For Tom Pharr, developing and designing new homes and restoring and reinventing historic properties are not opposing forces. They are part of a vision he has for a downtown Vicksburg neighborhood that is quickly becoming a reality.
Pharr, who is well known for his stellar designs sought after by the world, has focused his attention and resources in recent years not only on protecting and enhancing the values of the properties he owns in the Springfield neighborhood, nestled along portions of Cherry Street, First East Street and Adams Street, but also preserving a historic dream spelled out over two centuries ago.
“Two centuries ago, when Newitt Vick created this neighborhood, he called it Springfield, a neighborhood for the professional working class. And what he meant by that was that he wanted a place in town that was convenient for traders, people who worked downtown in his newly developed town, ”said Pharr, from Vicksburg. and owner of the historic Anchuca Bed and Breakfast. “So what excites me is that our younger generation wants to be here and sees a bright future and a great place to invest your money in historic Vicksburg. “
Over two decades ago, when Pharr returned to Vicksburg and invested in restoring Anchuca, he saw a surrounding neighborhood that needed help and investment, but the value was not there. Those who wanted to invest money in old houses or new constructions could not find the necessary financial support to do so.
Home refurbishment costs far exceeded what the finished product would value, resulting in bad investments.
In recent years, Pharr has changed that. First, with the relocation and restoration of his home, Springfield, located at 800 Cherry Street, and then with the construction of two new cabins a few feet away, Pharr put his money where his vision is.
Examining how other historic cities such as New Orleans and Charleston have preserved their history and thrived, Pharr learned that it required a historic neighborhood – like Springfield – to need to invest in surrounding areas.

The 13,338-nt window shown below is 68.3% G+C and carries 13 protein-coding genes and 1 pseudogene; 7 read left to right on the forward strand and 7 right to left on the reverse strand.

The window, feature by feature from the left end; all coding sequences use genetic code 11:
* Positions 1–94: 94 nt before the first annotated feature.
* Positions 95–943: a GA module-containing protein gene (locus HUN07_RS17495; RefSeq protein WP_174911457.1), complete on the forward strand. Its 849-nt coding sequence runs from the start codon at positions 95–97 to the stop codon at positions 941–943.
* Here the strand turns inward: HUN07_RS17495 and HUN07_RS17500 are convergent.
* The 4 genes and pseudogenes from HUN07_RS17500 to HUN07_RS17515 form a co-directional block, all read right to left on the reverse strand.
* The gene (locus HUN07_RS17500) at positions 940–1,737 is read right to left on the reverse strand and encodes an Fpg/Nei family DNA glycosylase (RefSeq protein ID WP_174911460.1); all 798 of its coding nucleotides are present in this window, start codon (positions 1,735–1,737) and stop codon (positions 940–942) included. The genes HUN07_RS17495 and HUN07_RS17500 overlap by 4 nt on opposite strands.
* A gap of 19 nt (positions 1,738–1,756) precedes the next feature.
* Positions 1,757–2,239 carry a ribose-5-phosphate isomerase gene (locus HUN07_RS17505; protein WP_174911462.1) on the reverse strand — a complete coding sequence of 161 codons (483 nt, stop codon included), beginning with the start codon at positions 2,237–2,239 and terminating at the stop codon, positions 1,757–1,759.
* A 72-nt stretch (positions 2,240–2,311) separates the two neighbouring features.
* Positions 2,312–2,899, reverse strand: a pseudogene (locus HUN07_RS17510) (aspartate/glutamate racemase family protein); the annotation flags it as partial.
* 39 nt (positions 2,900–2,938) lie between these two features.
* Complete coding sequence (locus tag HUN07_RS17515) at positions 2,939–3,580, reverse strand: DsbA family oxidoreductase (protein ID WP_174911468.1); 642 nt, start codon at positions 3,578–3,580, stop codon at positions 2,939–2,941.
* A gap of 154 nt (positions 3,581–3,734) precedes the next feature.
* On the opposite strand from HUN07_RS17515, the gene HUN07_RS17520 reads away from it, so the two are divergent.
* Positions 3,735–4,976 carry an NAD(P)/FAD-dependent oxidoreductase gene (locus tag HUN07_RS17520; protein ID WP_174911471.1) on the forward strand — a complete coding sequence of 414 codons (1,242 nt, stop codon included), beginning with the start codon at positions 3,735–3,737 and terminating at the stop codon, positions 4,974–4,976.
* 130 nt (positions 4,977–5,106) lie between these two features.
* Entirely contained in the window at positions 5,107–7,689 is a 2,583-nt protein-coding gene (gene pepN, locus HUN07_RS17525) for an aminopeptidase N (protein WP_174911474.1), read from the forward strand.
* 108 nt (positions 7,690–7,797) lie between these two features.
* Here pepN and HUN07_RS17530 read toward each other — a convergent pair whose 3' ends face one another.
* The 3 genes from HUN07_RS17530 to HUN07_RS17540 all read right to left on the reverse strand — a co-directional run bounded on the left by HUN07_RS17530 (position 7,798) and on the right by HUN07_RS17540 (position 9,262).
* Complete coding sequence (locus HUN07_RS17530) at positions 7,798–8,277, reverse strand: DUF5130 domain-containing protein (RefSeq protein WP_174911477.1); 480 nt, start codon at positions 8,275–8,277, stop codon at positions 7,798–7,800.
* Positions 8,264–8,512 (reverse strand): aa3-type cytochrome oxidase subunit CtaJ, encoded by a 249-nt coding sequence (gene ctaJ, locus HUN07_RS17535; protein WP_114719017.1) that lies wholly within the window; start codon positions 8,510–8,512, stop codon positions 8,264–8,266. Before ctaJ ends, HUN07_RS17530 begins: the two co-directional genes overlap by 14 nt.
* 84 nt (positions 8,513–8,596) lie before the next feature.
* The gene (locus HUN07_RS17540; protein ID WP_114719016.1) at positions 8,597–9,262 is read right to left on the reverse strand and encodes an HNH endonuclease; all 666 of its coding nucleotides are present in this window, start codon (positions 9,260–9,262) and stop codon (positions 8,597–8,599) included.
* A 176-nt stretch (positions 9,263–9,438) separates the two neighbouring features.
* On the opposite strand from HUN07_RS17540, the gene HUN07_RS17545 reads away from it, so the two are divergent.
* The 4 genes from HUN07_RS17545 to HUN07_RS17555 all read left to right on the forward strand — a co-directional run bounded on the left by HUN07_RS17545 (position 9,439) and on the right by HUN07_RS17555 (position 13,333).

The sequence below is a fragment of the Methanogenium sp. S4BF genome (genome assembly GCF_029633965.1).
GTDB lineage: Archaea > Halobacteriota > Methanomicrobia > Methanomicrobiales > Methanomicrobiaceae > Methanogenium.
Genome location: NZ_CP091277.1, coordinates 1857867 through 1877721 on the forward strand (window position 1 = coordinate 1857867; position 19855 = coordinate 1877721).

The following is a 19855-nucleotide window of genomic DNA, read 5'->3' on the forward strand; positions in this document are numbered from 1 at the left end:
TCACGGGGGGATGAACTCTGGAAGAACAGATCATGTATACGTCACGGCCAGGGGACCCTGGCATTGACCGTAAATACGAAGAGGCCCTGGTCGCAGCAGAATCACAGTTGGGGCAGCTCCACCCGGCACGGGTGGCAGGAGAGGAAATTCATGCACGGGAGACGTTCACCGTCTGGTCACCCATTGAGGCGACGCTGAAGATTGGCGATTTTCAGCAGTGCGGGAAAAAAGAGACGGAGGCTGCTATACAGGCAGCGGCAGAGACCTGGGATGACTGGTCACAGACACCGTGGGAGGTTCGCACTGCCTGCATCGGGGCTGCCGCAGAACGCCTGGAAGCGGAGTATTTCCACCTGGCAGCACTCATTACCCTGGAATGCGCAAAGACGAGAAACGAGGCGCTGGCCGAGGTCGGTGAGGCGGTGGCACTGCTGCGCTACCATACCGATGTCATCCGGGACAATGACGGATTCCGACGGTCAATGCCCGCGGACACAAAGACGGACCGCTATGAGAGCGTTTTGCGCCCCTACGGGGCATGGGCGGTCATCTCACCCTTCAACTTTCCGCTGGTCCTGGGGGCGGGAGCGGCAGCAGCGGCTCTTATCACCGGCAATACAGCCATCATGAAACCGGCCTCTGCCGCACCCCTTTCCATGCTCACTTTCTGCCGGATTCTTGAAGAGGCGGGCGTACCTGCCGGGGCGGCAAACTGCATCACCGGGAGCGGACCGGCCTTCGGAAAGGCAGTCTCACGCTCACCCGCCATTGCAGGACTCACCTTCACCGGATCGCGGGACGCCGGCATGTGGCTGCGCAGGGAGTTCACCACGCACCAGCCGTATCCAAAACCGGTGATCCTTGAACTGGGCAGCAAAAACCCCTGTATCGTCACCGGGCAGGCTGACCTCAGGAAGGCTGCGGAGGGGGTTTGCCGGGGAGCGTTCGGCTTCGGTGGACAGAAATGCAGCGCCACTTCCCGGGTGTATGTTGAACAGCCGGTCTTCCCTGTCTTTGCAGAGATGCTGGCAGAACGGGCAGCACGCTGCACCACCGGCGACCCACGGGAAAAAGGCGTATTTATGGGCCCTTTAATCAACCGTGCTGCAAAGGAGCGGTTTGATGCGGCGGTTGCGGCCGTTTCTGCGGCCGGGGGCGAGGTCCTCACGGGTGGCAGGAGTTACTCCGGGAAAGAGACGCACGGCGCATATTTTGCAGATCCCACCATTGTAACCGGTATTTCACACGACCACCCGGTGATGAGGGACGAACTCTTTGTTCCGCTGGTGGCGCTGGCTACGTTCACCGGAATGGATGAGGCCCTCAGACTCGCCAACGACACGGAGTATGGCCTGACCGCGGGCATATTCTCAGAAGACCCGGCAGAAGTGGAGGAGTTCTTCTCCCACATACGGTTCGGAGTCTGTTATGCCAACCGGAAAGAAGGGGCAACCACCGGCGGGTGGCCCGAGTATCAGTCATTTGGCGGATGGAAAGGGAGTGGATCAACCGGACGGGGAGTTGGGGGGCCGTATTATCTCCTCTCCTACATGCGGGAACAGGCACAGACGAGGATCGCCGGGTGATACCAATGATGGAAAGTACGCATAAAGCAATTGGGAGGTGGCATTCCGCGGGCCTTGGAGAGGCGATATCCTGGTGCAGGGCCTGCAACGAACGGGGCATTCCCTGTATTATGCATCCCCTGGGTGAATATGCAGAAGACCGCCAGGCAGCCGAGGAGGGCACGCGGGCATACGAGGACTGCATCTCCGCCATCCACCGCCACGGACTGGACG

“To do that, you take those vacant lots and design things that fit the fabric of the neighborhood and feel appropriate, that could be completely modern for today’s lifestyle. You are creating a product that is desirable and that people can get the bank loan they need to be part of the neighborhood, ”he said. “By doing this, I realized that we could reinforce the values surrounding these most historic properties and for the future economic values for the whole community – making our community more desirable and valuable.”
These new homes along Cherry Street were sold as owner’s finance, as the build quality, finishes and amenities did not have suitable comparables in the area. Now they have served as a catalyst for new projects.
“It’s about preserving our history and, in doing so, making a huge contribution to our economic stability. And the future growth of the neighborhood depends on this investment. Continue to make it a very pleasant place to live, ”he said. “The big difference between neighborhoods and subdivisions is that subdivisions come and go, but neighborhoods have been around for centuries – or at least they can be profitable if you reinvest in them to keep them valuable and desirable. “
Recently, Pharr completed three new homes on First East Street, Block 1100, which feature gourmet kitchens, beautifully designed master bathrooms, fitted wardrobes and high ceilings.
These homes were all sold with the option of financing from local banks thanks to the increase in property values since the construction of the Cherry Street cottages.
And there is more to come. Pharr continues to search for lands that could be revitalized and reinvented. His goal is to examine other areas in and around Springfield that might attract residents and investors, with the idea of continuing and preserving the vision he shared with Vick centuries ago.